Tis the season to be jolly…fa-la-la-la-la. Right, it may be a season to be jolly for some of us but there are a few out there who experience the holiday blues for so many reasons. I can see it in the emails I receive. I am not a therapist but for some reason, more and more visitors email me asking for advice for all sorts of reason. Of course, their questions are for my eyes only. They are sad, lonely and depressed. The suicide rate is even the highest during this holiday season. How I wish I could help but I am not a professional counselor though I can offer friendly advice. I’ve gathered a few tips for those feeling the holiday blues. As you might know, the holiday blues is defined as a feeling of sadness, loneliness, depression and even anxiety that often occur in and around the holiday season.” You or your loved one might be having a temporary spell of the blues without knowing it. There is nothing abnormal about having the “holiday blues,” which are more like a mood than any sort of lasting condition. Depression, anxiety, and other psychological symptoms are associated with the holidays because this season brings back memories of a happier time in our lives.
Who experiences the Blues?
People who might be at risk for feeling blue at the holidays include:
- Someone who has a death in the family
- Someone who has experienced financial setbacks at the holidays
- Someone who is separated from loved ones at the holidays with work, military obligations or other reasons
- Someone who has experienced other losses – moving, recent difficult medical diagnosis
- Someone who has experienced a change in lifestyle – getting married, getting divorced, new baby
- Someone who tends to be depressed, stressed, anxious
How will you recognize you have the blues?
- An inability to sleep or sleeping too much
- Changes in appetite that cause either weight loss or gain
- Agitation and anxiety
- Excessive or inappropriate feelings of guilt
- Diminished ability to think clearly or concentrate
- Decreased interest in activities that usually are enjoyable, such as: food, sex, work, friends, hobbies and entertainment.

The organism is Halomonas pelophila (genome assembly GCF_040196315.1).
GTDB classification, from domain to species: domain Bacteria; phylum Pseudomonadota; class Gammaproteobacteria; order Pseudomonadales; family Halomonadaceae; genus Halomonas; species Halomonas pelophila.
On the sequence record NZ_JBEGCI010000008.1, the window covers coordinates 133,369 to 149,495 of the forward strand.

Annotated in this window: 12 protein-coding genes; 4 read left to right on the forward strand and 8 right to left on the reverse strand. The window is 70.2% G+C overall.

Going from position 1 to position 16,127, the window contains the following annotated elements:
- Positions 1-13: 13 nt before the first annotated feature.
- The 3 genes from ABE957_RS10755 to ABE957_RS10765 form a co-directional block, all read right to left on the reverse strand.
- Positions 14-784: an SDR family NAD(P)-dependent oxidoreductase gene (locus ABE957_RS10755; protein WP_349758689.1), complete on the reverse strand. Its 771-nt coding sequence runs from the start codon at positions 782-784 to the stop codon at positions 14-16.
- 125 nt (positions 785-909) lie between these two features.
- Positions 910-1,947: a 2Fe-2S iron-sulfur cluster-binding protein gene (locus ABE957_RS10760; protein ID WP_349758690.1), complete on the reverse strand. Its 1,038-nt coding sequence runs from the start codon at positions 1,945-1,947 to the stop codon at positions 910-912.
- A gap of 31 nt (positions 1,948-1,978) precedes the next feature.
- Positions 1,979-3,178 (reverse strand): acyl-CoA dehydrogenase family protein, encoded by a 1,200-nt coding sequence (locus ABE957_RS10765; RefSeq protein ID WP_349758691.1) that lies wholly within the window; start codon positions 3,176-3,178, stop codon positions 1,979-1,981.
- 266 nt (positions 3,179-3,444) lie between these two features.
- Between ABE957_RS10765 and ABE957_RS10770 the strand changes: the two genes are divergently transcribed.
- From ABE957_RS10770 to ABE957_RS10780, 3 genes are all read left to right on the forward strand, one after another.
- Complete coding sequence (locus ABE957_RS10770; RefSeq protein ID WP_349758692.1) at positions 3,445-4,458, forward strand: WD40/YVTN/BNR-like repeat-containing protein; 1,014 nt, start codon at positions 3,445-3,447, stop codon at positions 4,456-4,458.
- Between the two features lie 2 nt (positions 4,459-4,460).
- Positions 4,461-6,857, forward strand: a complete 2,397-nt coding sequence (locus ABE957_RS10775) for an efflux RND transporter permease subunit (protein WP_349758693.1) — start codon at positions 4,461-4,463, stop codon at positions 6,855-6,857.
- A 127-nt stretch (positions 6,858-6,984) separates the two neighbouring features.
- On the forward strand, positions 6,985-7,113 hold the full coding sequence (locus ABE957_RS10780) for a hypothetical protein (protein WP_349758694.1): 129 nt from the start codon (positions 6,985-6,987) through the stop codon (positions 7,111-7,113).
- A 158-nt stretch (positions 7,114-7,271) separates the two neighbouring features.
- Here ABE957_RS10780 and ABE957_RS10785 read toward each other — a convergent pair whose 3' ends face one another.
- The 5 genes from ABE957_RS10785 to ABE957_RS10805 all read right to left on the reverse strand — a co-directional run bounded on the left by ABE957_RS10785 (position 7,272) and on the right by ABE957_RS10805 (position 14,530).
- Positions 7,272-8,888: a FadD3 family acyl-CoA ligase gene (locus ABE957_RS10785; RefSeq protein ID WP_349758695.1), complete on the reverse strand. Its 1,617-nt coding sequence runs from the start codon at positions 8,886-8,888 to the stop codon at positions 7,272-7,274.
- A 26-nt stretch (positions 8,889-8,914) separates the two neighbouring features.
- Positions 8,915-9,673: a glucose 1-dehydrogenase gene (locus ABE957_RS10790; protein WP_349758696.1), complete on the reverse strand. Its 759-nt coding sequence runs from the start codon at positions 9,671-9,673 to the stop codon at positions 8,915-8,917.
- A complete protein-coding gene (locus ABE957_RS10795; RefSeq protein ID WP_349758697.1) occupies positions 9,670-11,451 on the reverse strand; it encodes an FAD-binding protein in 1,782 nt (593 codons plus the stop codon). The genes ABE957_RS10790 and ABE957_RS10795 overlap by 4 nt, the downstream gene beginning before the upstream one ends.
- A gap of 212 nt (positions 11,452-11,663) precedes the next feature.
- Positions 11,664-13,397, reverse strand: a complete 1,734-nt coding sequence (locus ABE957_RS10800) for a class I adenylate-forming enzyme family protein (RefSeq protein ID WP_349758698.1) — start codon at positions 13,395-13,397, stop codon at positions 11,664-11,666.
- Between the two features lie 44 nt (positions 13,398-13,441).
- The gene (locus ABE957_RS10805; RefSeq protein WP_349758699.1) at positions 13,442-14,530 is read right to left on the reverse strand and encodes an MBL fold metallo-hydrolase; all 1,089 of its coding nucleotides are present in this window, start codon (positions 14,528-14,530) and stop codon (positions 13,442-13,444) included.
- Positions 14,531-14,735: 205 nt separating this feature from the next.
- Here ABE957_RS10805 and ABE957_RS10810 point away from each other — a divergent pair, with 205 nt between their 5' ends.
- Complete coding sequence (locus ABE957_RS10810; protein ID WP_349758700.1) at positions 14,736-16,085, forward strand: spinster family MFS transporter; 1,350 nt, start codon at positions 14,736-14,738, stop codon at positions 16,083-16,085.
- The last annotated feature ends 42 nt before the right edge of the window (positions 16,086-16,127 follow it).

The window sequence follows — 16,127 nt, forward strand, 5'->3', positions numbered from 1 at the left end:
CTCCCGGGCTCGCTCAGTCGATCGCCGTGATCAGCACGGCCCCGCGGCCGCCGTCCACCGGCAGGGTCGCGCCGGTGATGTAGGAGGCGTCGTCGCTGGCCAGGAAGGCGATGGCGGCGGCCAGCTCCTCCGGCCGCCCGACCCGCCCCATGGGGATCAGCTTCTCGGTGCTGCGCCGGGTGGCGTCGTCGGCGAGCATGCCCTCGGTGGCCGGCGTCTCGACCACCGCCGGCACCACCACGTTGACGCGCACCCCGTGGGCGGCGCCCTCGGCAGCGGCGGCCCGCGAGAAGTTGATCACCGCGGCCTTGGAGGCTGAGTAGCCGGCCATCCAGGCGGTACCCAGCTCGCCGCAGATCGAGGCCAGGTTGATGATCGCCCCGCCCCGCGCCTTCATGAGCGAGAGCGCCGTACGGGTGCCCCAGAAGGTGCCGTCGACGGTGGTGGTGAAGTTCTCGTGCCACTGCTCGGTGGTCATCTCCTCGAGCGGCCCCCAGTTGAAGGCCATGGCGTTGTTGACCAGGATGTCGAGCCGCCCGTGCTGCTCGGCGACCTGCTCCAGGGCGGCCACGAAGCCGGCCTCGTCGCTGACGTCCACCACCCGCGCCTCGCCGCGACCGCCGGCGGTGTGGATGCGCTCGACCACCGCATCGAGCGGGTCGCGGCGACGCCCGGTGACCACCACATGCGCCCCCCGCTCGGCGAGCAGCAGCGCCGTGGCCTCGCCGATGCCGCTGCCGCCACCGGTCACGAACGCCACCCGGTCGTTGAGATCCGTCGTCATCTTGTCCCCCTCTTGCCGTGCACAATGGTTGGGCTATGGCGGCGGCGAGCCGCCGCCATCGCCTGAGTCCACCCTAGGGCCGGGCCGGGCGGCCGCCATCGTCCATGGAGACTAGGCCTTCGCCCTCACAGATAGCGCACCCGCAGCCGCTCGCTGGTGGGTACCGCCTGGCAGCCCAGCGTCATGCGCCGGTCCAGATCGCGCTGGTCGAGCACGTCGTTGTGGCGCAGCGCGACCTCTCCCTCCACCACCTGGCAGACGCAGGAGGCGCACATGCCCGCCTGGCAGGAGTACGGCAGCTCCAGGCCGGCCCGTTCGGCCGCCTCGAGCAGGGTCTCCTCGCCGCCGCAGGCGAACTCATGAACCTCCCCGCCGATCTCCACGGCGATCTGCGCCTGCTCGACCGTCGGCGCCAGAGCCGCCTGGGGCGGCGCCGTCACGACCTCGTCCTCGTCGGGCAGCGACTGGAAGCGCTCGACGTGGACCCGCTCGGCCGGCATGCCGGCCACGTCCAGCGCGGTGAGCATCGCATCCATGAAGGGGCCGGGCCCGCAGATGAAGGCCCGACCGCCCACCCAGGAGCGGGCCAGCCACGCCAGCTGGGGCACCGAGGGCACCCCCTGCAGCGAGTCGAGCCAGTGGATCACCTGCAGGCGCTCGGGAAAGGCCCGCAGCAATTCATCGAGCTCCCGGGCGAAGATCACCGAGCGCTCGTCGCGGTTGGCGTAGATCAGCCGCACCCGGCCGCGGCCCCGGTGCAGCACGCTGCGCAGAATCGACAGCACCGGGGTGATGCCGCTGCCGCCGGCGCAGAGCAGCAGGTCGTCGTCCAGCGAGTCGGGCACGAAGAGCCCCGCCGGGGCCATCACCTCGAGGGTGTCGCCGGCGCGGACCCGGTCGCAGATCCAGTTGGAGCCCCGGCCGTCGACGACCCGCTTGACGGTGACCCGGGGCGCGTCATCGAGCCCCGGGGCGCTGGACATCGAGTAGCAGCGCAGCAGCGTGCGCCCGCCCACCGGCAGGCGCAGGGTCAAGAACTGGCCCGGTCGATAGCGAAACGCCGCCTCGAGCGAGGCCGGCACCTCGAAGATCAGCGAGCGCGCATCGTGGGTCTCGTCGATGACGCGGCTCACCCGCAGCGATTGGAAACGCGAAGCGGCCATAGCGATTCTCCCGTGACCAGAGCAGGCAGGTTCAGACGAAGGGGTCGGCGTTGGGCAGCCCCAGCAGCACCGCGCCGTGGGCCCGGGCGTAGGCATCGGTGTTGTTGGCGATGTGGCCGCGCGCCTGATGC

How does one cope with the Holiday Blues?
For anyone feeling blue during the holidays can follow some very basic, common sense steps to help in coping with the blues.
- Take things one day at a time and if need be one hour at a time.
- Try and maintain a normal routine. Keep doing your normal daily activities.
- Get enough sleep or at least enough rest.
- Regular exercise, even walking, helps relieve stress, tension and improve moods.
- Eat a healthy, balanced diet. Limit high calorie foods and junk food.
- Avoid using alcohol, medications or other drugs to mask the pain.
- Do those activities or things and be with the people that comfort, sustain, nourish and recharge you.
- Remember the healthy coping strategies you have used in the past to survive challenges. Draw on these strengths again.
What does one do to feel less blue during the Holidays?
There are several things that can help in making it easier to manage the blues.
- Determine your priorities and establish realistic goals for the holidays.
- Delegate some responsibilities to others.
- Take time for yourself.
- Minimize financial stressors by setting a budget and sticking to it.
- Enjoy free holiday activities.
- Think about giving a free gift from your heart. Your time or your presence.
- Be around supportive people.
- Volunteer and help someone else.
- Create a New Holiday Tradition.
- Find a new place or a new way to celebrate.
For those facing Christmas alone for the first time due to death of a loved one, I encourage you to reach out to someone you trust and share your feelings with them. Devote a place and time before Christmas Day in which you can openly honor your loved one and acknowledge your feelings. On Christmas Day, intentionally set your focus on family and friends who not only share in your loss, but who bring precious gifts of love and support to aid in your healing journey.
Be aware that the hurts of a loss, a broken relationship, or simply of being alone are magnified during the holiday. Look for those around you who are hurting and care for them, spend time with them, love them.
Just know that while the Holiday Blues can be emotional, intense and upsetting, these feelings tend to be temporary and last at the most for about 2 weeks. The Blues end and people generally feel better once the holiday season is over and get back into their normal daily routine.
For many years after my son died, Christmas was a dreaded holiday by my husband. In turn, I dreaded his sour mood. Today, I look forward to the holiday season more than ever. I smile and sigh that finally my husband is able to handle the holidays a little bit better. I gather in my blessings and count them all. I count the blessings of the most important people in my life and I find the peace that comes with counting a holiday of joy remembered and love shared. Love never dies, and the light always shines in our hearts and home.
Image via blog.carvana.com